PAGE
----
Generic Function

withoutActuallyEscaping(_:do:)

Allows a nonescaping closure to temporarily be used as if it were allowed to escape.

Declaration

func withoutActuallyEscaping<ClosureType, ResultType>(_ closure: ClosureType, do body: (ClosureType) throws -> ResultType) rethrows -> ResultType

Parameters

closure

A nonescaping closure value that is made escapable for the duration of the execution of the body closure. If body has a return value, that value is also used as the return value for the withoutActuallyEscaping(_:do:) function.

body

A closure that is executed immediately with an escapable copy of closure as its argument.

Return Value

The return value, if any, of the body closure.

Discussion

You can use this function to call an API that takes an escaping closure in a way that doesn’t allow the closure to escape in practice. The examples below demonstrate how to use withoutActuallyEscaping(_:do:) in conjunction with two common APIs that use escaping closures: lazy collection views and asynchronous operations.

The following code declares an allValues(in:match:) function that checks whether all the elements in an array match a predicate. The function won’t compile as written, because a lazy collection’s filter(_:) method requires an escaping closure. The lazy collection isn’t persisted, so the predicate closure won’t actually escape the body of the function; nevertheless, it can’t be used in this way.

func allValues(in array: [Int], match predicate: (Int) -> Bool) -> Bool {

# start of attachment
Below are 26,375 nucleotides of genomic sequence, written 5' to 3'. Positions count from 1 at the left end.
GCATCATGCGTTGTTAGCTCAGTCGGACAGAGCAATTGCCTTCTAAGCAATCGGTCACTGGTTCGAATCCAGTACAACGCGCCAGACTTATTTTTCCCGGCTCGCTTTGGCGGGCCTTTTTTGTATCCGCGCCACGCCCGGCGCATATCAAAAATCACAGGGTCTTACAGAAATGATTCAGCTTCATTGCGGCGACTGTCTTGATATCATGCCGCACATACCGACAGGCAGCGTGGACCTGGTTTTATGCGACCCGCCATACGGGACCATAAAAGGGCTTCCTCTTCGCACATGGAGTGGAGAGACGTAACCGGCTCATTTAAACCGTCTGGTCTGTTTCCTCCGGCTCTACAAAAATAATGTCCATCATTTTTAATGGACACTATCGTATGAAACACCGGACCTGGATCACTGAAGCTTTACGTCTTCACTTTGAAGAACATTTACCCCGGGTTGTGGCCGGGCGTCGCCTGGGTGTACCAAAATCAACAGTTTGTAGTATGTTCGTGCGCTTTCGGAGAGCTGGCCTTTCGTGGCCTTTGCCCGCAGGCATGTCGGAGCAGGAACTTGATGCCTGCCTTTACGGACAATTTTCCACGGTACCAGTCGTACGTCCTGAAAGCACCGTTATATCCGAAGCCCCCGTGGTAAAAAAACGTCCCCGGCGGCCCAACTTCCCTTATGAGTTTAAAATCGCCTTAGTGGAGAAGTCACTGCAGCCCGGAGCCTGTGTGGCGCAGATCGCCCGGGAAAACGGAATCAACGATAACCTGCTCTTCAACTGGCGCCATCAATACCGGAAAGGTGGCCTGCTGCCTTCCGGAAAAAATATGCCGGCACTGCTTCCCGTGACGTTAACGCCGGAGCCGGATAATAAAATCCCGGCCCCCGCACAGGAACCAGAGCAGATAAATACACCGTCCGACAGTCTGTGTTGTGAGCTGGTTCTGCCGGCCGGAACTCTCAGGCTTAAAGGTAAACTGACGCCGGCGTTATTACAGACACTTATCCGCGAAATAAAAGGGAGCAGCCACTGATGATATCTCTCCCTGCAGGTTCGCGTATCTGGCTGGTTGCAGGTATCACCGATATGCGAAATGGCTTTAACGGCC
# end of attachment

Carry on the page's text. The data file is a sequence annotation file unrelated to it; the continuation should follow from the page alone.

return array.lazy.filter { !predicate($0) }.isEmpty
}
// error: closure use of non-escaping parameter 'predicate'...

withoutActuallyEscaping(_:do:) provides a temporarily escapable copy of predicate that can be used in a call to the lazy view’s filter(_:) method. The second version of allValues(in:match:) compiles without error, with the compiler guaranteeing that the escapablePredicate closure doesn’t last beyond the call to withoutActuallyEscaping(_:do:).

func allValues(in array: [Int], match predicate: (Int) -> Bool) -> Bool {
    return withoutActuallyEscaping(predicate) { escapablePredicate in
        array.lazy.filter { !escapablePredicate($0) }.isEmpty
    }
}

Asynchronous calls are another type of API that typically escape their closure arguments. The following code declares a perform(_:simultaneouslyWith:) function that uses a dispatch queue to execute two closures concurrently.

func perform(_ f: () -> Void, simultaneouslyWith g: () -> Void) {
    let queue = DispatchQueue(label: "perform", attributes: .concurrent)
    queue.async(execute: f)
    queue.async(execute: g)
    queue.sync(flags: .barrier) {}
}
// error: passing non-escaping parameter 'f'...
// error: passing non-escaping parameter 'g'...

The perform(_:simultaneouslyWith:) function ends with a call to the sync(flags:execute:) method using the .barrier flag, which forces the function to wait until both closures have completed running before returning. Even though the barrier guarantees that neither closure will escape the function, the async(execute:) method still requires that the closures passed be marked as @escaping, so the first version of the function does not compile. To resolve these errors, you can use withoutActuallyEscaping(_:do:) to get copies of f and g that can be passed to async(execute:).

func perform(_ f: () -> Void, simultaneouslyWith g: () -> Void) {
    withoutActuallyEscaping(f) { escapableF in
        withoutActuallyEscaping(g) { escapableG in
            let queue = DispatchQueue(label: "perform", attributes: .concurrent)
            queue.async(execute: escapableF)
            queue.async(execute: escapableG)
            queue.sync(flags: .barrier) {}
        }
    }
}